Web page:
In the beginning of the movie, Evelyn's already hectic life is shown to be falling apart: her father continues to show his disapproval for her failures in life, including her choice of partner. Waymond quietly prepares to file divorce papers after feeling ignored by Evelyn for decades, all the while Joy grows angrier at her mother for preventing her from introducing her girlfriend Becky (Tallie Medel) to her "Gong Gong" or grandfather. Evelyn's life takes a turn during the IRS audit meeting, where she is recruited by members of the alphaverse to save the entire multiverse from an archnemesis named Jobu Tupaki, who has created a black hole-like bagel that could destroy the multiverse.

From there, Evelyn jumps through multitudes of possible universes — each universe exists in the metaverse because of each different choice Evelyn and others could have made throughout their life — to save her family and the world. The storyline goes back and forth from mundane to absurd, revealing some universes where Evelyn had chosen to stay home rather than move to the United States with her now husband, and other universes where a raccoon lives in the chef hat of her chef colleague, teaching him how to cook in "Ratatouille" fashion.

Evelyn soon learns that the archnemesis Jobu Tupaki is the alphaverse version of her daughter Joy, who had been pushed so hard by the Evelyn of another universe that she verse-jumped to every single potential universe and saw every single conclusion to their lives possible. "Nothing matters," Joy in the multiverse said to her mother. If in the end, all possibilities, lives and relationships will eventually cease to exist, why even waste the effort to try?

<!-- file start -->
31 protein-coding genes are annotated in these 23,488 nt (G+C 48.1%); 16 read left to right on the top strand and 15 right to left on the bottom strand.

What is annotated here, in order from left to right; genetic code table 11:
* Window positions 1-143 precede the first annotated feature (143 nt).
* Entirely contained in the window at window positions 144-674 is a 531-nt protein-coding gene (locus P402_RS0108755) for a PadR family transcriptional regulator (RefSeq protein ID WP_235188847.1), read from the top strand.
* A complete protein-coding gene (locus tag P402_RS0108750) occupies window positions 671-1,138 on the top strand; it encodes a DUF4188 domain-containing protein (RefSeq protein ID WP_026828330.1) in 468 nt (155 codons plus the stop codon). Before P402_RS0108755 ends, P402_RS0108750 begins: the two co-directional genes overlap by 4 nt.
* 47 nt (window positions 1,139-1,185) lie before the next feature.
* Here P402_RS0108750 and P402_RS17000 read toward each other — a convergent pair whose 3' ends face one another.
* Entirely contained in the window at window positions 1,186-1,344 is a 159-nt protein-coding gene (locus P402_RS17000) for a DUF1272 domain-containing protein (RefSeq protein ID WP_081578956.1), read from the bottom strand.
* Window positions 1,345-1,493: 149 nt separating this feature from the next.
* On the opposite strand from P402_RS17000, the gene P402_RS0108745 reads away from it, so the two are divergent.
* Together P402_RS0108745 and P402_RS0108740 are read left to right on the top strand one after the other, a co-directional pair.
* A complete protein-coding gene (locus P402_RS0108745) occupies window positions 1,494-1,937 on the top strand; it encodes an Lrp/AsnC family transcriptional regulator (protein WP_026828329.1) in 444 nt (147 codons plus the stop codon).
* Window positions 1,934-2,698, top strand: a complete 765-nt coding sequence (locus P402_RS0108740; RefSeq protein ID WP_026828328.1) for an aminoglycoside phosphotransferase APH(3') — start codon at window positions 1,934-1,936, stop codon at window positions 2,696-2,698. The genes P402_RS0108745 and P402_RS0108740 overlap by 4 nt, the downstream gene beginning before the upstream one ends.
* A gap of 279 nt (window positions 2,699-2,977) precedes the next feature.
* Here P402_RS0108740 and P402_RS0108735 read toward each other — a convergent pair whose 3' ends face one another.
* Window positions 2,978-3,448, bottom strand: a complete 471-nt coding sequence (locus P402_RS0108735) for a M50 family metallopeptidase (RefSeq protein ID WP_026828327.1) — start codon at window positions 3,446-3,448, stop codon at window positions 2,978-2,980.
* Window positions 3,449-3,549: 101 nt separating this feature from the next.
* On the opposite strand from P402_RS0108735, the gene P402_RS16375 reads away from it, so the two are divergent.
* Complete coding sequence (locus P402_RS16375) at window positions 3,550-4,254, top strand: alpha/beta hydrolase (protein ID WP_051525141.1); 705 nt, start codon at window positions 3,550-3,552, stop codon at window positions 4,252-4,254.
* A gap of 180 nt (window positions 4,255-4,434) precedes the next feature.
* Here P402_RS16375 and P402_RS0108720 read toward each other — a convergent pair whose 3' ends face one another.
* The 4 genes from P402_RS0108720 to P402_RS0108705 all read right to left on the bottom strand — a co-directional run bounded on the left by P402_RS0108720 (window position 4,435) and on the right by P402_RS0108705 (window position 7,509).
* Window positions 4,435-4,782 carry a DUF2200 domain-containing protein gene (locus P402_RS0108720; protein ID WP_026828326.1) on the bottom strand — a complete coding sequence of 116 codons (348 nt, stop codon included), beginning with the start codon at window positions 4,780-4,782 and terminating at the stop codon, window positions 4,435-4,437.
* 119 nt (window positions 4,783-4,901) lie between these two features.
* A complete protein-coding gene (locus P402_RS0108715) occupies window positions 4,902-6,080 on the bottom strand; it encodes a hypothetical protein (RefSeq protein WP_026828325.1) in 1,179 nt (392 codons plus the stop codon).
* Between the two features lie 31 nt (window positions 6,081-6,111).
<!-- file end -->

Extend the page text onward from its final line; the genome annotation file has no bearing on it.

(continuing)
Why try to heal, to survive, to love and to reconcile when the odds are always against you in a family already burdened with generations of trauma and division, or in a country whose structures were historically designed to exclude immigrants? Why remain with our families, when the generational and linguistic divide between family members often feels as if we live in different universes?

In a split-second decision at the end of the movie, Evelyn beckons Joy to stay with her instead of pushing the world toward destruction. Evelyn tells us and we understand that even if this world will eventually end with failure and nothingness, it is worthwhile to spend every fleeting moment doing laundry, filing taxes and working toward small steps of reconciliation.

This weekend's Academy Awards, where "Everything Everywhere All at Once" is nominated 11 times, take place during the Lenten season — a season of reconciliation, attempted reconciliation and frustrated efforts at failed reconciliations. The movie does not offer a rosy picture of reconciliation, and neither does the story of my own family or most families, to be fair. Yet it is in the messiness of life, in the fleeting moments of joy amidst chaos, in the times we strive towards what seems impossible, that our lives move closer to healing despite insurmountable trauma.

The healing of my own family and community may also take us across a multiverse — across millions of possible successes and failures that, in the end, may change little to nothing. But for now, my dad is hungry. So I will finish cooking this meal, and sit together, and eat.

Official trailer for "Everything Everywhere All at Once" (YouTube/A24)
A version of this story appeared in the April 28-May 11, 2023 print issue under the headline: In 'Everything Everywhere All at Once,' a multiverse of absurdity meets intergenerational healing.